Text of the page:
Two-term Montana Democratic senator Jon Tester has joined a chorus of red-state Democrats with a newfound affinity for Trump voters after continually voting with the Democratic caucus against the president's agenda.

In his quest for re-election in a state that President Trump carried by 21 points, Tester has released a new campaign ad "highlighting the 13 pieces of legislation he's co-sponsored that the president signed into law," as James Hohman at washingtonpost.com reports. 

The new ad features "[v]eterans, a cop, a firefighter and an elderly couple" counting off "the bills and resolutions," with Tester declaring that "Washington's a mess, but that's not stopping me from getting bills to help Montana signed into law by President Trump."

But Hohman also notes that, while Tester's 13 bills include naming "a mountain peak" and amending "the U.S. Flag Code," "Tester has stuck with the Democrats on the major issues":

He opposed the tax cuts on the rationale that they blow up the national debt by more than $1 trillion and fought efforts to repeal the Affordable Care Act because Montana benefits from Medicaid expansion.

Tester and other red-state Democrats are attempting to cozy up to Trump voters, but their records show they vote in lockstep with the Democratic caucus against the president's priorities.  A review of Senator Tester's votes on big-ticket Republican bills and nominees in Trump's first year is instructive.

GOP tax cut: Tester votes in lockstep with every Democrat against the 2017 Republican "Tax Cuts and Jobs Act," the landmark tax cut championed by President Trump.

Obamacare repeal: Tester votes in unison with all the other Democrats against three different versions of Obamacare repeal bills, including the final vote on the so-called "skinny" repeal on which Republican John McCain cast the deciding no vote. 

Judge Gorsuch: Tester joins all but three Democrats to vote against Judge Gorsuch for the Supreme Court.  And that was after Tester joined the Democrat filibuster against the Gorsuch nomination, a filibuster that forced the Republicans to exercise the "nuclear option" to "end the 60-vote threshold for Supreme Court nominees."

Federal appeals court judges: Tester votes "nay" on all four Trump appeals court nominees confirmed by the Republican majority last November, including two – Judge Joan Larsen and Judge Allison Eid – who "are on President Trump's list of 21 potential Supreme Court nominees."  Tester also votes "nay" on Judge Amy Barrett and Judge Stephanos Bibas.

Ken Klukowski at breitbart.com wrote at the time that "the votes against the nominees appear to be driven by pure partisanship by Senate Democrats.  No substantive allegations have been made against any of the four judges.  All four have spectacular credentials in terms of their education, experience, demonstrated brilliance, temperament, and reputations."

Cabinet and administration nominees: In confirmation votes last year on 15 cabinet and 8 administration nominees requiring Senate confirmation, Tester votes against 8 Trump nominees, including Attorney General Jeff Sessions, treasury secretary Steven Mnuchin, secretary of state Rex Tillerson, OMB director Mick Mulvaney, EPA administrator Scott Pruitt, HHS secretary Tom Price, education secretary Betsy DeVos, and CIA director Mike Pompeo.  All of these positions are key to the president's agenda.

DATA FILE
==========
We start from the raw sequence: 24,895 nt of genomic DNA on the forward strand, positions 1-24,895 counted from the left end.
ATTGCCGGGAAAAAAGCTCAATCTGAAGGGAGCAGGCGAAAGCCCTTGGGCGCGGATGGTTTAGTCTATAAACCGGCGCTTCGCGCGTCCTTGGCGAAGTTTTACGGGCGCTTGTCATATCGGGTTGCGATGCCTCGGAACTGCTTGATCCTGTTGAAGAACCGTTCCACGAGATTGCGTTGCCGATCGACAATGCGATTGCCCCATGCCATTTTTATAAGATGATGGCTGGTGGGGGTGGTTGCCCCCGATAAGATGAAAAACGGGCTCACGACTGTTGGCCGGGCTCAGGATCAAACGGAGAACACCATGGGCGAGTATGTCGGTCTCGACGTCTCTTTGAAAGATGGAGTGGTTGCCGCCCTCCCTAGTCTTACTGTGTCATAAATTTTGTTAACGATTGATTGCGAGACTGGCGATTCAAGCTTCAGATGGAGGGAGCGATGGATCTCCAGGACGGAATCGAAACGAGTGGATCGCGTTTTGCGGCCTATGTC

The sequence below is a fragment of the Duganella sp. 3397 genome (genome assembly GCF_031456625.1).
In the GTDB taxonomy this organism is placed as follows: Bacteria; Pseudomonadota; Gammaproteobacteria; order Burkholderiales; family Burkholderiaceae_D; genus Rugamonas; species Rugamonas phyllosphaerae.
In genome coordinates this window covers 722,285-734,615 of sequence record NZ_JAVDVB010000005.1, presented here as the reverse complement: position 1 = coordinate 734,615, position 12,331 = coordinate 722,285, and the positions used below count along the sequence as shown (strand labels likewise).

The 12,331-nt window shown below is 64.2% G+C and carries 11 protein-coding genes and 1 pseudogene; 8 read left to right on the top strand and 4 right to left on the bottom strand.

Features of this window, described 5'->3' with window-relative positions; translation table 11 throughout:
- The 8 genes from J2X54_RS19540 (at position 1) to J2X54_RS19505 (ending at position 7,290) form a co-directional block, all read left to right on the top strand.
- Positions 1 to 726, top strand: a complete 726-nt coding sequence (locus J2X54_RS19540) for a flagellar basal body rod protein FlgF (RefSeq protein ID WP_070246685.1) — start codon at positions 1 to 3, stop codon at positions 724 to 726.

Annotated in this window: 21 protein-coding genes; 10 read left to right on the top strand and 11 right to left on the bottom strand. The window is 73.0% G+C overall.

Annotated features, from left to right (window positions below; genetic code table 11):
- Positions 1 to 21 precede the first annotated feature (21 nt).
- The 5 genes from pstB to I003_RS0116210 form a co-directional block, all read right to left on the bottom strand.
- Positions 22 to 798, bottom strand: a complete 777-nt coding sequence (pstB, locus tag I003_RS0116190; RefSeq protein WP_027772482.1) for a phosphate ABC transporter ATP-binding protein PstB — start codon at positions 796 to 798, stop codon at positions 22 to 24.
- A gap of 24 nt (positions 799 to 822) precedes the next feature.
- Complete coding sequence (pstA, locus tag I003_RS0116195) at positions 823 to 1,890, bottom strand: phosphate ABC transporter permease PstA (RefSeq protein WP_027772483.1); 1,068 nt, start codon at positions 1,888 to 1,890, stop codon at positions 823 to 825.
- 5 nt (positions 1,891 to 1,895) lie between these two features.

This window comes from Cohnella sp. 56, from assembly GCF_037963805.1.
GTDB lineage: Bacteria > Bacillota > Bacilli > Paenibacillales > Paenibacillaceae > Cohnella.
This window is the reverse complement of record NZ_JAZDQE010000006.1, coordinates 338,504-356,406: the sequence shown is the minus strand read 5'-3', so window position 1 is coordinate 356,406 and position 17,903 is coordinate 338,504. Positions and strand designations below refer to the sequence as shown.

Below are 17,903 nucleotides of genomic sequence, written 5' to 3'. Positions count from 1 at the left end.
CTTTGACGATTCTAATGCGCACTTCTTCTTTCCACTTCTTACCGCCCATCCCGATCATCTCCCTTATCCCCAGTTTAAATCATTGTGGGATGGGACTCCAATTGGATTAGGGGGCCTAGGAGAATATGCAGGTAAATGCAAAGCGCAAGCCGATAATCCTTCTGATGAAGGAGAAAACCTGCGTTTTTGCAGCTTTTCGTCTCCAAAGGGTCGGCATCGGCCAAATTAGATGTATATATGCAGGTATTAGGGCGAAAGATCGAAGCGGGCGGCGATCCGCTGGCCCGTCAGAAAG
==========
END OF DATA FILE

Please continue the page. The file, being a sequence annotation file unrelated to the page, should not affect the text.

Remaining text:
Tester, who has voted against the president 64 percent of the time, according to an analysis at fivethirtyeight.com, was also one of just 17 senators voting last year against a waiver to allow General James Mattis to serve as defense secretary.

DACA shutdown vote: Tester sides with "his party's most liberal senators, including many 2020 hopefuls," in voting "against a stopgap funding measure Monday to end the three-day government shutdown" over the DACA issue. 

Senator Tester's lockstep Democrat votes on big issues didn't just begin with the Trump presidency.  Tester's votes were key to enacting major pieces of the Obama agenda:

March 2010 Obamacare bill: Tester provides the required sixtieth vote in the Christmas Eve 2009 Senate passage of the Affordable Care Act, which led to the March 2010 passage of the final Obamacare bill, which Tester also votes for.

Obama 2009 stimulus bill: Tester provides the required sixtieth vote to pass President Obama's 2009 economic stimulus bill, affectionately termed the "Porkulus" bill by Rush Limbaugh.

Obama Supreme Court nominees: Tester votes "yes" on Obama's liberal nominees Judge Elena Kagan and Judge Sonia Sotomayor.

Senator Tester's "yes" votes on the Obama nominees for the Supreme Court contrast with his "no" vote on the conservative Trump nominee to highlight the pattern in Mr. Tester's voting on the big issues.

The Montana Democrat has put out an ad seeking to persuade undecided Trump voters that Tester will vote with Trump on important issues.  But when his vote really matters, on the big-ticket bills and confirmations listed above, Senator Tester gets a "zero."